Movie reviews

McCabe & Mrs. Miller (1971)

McCabe & Mrs. Miller (1971) – Review by Pauline Kael

“McCabe & Mrs. Miller” is a beautiful pipe dream of a movie — a fleeting, almost diaphanous vision of what frontier life might have been. The film, directed by Robert Altman, and starring Warren Beatty as a small-time gambler and Julie Christie as an ambitious madam in the turn-of-the-century Northwest, is so indirect in method that it throws one off base.

Thieves Like Us (1974)

Thieves Like Us (1974) – Review by Pauline Kael

“Thieves Like Us” comes closer to the vision and sensibility of Faulkner’s novels than any of the movie adaptations of them do. Altman didn’t start from Faulkner, but he wound up there. If he did a Faulkner novel, he might not be able to achieve what people want him to. But “Thieves Like Us” is his Faulkner novel.

Moscow on the Hudson (1984)

Moscow on the Hudson (1984) – Review by Pauline Kael

This is a movie in which you are expected to understand the hero when he tries to explain the difference between being unhappy in New York and in his homeland. “In Russia,” he says, “I did not love my life but I loved my misery, because it was mine.”

Twilight Zone: The Movie (1983)

Twilight Zone: The Movie (1983) – Review by Pauline Kael

I didn’t expect (or want) Twilight Zone—The Movie to be Borgesian, but I did rather hope that John Landis, Steven Spielberg, Joe Dante, and George Miller—the four young directors who are paying homage to the TV series—would tease us with more artful macabre games than the ones of the old shows.

Kyle MacLachlan and Sting in Dune

DAVID LYNCH: DUNE (1984) – REVIEW BY PAULINE KAEL

It doesn’t take long to realize that basically this isn’t a David Lynch movie—it’s Dune. Lynch doesn’t bring a fresh conception to the material; he doesn’t make the story his own. Rather, he tries to apply his talents to Herbert’s conception. He doesn’t conquer this Goliath—he submits to it, as if he thought there was something to be learned from it. He’s being a good boy, a diligent director.

A Passage to India (1984)

A PASSAGE TO INDIA – REVIEW BY PAULINE KAEL

The movie version, adapted, directed, and edited by David Lean, is an admirable piece of work. Lean doesn’t get in over his head by trying for the full range of the book’s mysticism, but Forster got to him.

Empire of the Sun (1987)

EMPIRE OF THE SUN – REVIEW BY PAULINE KAEL

Empire of the Sun begins majestically and stays strong for perhaps forty-five minutes. It’s so gorgeously big you want to laugh in pleasure. Steven Spielberg takes over Shanghai and makes it his city. And then, first in brief patches and then in longer ones, his directing goes terribly wrong.

The Man Who Would Be King

THE MAN WHO WOULD BE KING – REVIEW BY PAULINE KAEL

John Huston’s The Man Who Would Be King, based on the Rudyard Kipling short story, is an exhilaratingly farfetched adventure fantasy about two roughneck con men, Danny and Peachy (Sean Connery and Michael Caine), in Victoria’s India, who decide to conquer a barbarous land for themselves.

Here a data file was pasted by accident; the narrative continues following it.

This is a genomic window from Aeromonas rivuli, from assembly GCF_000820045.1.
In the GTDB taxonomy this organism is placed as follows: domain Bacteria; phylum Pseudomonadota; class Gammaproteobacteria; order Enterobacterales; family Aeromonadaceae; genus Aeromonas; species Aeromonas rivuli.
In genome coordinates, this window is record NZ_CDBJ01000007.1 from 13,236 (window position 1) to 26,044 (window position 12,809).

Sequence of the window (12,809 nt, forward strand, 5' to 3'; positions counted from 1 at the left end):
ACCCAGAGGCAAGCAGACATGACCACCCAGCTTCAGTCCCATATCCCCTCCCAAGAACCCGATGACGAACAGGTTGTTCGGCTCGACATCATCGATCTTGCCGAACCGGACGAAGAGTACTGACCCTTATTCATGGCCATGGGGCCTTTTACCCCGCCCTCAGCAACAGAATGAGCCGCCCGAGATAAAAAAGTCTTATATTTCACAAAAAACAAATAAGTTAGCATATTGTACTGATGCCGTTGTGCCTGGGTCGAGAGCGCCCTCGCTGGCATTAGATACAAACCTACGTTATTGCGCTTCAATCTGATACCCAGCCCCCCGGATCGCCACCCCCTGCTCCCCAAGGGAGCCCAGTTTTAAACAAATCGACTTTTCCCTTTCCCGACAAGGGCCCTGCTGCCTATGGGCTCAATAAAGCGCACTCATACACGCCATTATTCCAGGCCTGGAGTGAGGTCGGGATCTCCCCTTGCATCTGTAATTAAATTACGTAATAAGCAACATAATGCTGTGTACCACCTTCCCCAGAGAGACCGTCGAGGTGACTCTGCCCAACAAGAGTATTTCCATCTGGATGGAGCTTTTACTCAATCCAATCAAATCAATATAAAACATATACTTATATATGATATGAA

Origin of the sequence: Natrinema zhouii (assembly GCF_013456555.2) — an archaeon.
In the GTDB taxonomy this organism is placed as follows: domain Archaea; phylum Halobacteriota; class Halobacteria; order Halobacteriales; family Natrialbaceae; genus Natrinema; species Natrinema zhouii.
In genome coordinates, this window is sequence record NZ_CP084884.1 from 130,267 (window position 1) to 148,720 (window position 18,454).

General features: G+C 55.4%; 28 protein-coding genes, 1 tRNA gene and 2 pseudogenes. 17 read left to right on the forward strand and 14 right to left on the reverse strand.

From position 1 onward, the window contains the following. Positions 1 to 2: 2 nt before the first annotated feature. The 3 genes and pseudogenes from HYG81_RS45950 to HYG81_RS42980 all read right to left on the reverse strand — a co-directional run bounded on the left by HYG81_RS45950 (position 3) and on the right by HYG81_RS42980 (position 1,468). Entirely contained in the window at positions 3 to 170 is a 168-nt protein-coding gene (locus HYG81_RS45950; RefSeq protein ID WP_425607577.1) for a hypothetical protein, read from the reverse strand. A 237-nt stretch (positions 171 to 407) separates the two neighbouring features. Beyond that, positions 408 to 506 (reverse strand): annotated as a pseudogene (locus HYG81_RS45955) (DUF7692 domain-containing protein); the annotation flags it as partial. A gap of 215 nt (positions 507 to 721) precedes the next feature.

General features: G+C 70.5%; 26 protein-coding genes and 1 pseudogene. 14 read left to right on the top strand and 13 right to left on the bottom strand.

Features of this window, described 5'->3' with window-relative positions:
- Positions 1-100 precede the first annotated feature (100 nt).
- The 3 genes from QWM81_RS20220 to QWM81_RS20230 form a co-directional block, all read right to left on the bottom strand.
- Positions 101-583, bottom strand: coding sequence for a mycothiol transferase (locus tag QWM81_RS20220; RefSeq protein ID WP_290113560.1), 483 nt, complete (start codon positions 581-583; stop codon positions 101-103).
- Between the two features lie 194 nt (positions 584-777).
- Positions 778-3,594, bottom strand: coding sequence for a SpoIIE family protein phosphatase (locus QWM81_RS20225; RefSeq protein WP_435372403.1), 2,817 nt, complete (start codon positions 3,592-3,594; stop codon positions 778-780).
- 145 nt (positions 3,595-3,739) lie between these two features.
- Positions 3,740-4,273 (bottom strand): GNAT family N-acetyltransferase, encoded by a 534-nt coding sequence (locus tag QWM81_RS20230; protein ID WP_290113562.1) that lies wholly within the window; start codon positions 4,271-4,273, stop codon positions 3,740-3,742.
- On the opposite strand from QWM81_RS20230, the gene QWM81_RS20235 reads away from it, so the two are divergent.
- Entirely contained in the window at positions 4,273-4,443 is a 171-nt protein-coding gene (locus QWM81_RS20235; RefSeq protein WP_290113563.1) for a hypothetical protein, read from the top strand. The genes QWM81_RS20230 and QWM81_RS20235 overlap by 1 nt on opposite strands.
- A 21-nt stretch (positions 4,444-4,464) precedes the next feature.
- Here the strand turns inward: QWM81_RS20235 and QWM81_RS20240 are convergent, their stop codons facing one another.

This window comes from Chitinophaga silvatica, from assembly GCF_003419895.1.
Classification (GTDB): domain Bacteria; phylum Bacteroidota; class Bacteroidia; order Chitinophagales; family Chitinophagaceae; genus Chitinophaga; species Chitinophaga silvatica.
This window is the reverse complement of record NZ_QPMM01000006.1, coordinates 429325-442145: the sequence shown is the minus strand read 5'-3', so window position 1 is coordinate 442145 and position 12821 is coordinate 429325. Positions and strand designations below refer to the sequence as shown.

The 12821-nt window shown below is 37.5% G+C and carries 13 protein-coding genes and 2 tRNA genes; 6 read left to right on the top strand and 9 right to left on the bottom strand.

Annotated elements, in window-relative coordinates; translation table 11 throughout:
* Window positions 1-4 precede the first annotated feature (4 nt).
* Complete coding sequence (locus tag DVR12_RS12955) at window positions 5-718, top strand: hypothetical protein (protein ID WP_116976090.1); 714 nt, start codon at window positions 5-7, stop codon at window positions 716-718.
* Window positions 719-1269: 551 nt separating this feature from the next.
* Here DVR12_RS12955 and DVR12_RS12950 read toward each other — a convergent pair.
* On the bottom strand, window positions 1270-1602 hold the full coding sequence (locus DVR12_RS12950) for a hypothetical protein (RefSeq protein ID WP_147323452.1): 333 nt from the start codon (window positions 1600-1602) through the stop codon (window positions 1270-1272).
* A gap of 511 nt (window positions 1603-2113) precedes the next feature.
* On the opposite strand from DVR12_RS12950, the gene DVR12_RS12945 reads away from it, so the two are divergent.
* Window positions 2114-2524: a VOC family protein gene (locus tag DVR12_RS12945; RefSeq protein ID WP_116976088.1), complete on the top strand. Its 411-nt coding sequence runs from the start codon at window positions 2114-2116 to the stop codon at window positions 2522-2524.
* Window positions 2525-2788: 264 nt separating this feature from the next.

The Killer Elite (1975)

THE KILLER ELITE – REVIEW BY PAULINE KAEL

Peckinpah’s “The Killer Elite” is intensely, claustrophobically exciting, with combat scenes of martial-arts teams photographed in slow motion and then edited in such brief cuts that the fighting is nightmarishly concentrated—almost subliminal.

Little Big Man (1970)

LITTLE BIG MAN: AMERICANA

In Little Big Man, Arthur Penn uses the mode of comic elegy in order to sustain a reverent feeling for the American past without falling into sentimentality

Little Big Man (1970)

LITTLE BIG MAN: THE RED AND THE WHITE

Jack Crabb is 121 years old. His eyes are agate chips; senility seeps through the cracks in his voice. But Crabb is not your average superannuated former Indian fighter. He is Little Big Man, sole survivor of the Battle of Little Bighorn.

Charlotte Rampling and Woody Allen in "Stardust Memories" (1980)

STARDUST MEMORIES (1980) – REVIEW BY PAULINE KAEL

In ‘Stardust Memories’ we get more of the same thoughts over and over—it’s like watching a loop. The material is fractured and the scenes are very short, but there was not a single one that I was sorry to see end. ‘Stardust Memories’ doesn’t seem like a movie, or even like a filmed essay; it’s nothing.

Brazil (1985) directed by Terry Gilliam

BRAZIL (1985) – REVIEW BY PAULINE KAEL

Brazil is the kind of ornery, intellectually fuzzy labor of love that is bound to strike some people as just about “the worst thing I’ve ever seen,” and perhaps it will affect others as a picture they want for their VCRs, so they can look at it over and over.

The Dead (1987) Anjelica Huston

THE DEAD (1987) – REVIEW BY PAULINE KAEL

The movie is a demonstration of what, in Huston’s terms, movies can give you that print can’t: primarily, the glory of performers—performers with faces that have been written on by time and skill, performers with voices.

The Deer Hunter - Confontation between Mike and Stan

THE DEER HUNTER – REVIEW BY DAVID DENBY [NEW YORK MAGAZINE]

After the early acclaim, The Deer Hunter has been subjected in recent months to an extraordinarily coarse and brutal hazing. Everywhere one encounters people convinced that the movie is racist or fascist, while in the press indignant critics compete with one another in manic overstatement.

Prince of Darkness (1987) by John Carpenter

QUANTUM CREEPS: JOHN CARPENTER’S ‘PRINCE OF DARKNESS’

John Carpenter’s ‘Prince of Darkness’ is an often strange, sometimes terrific but in the end flawed movie that defies broad categorization in a genre known for occasionally creating rigid protective boundaries between what constitutes a horror film and what is science fiction, despite obvious crossover between these forms.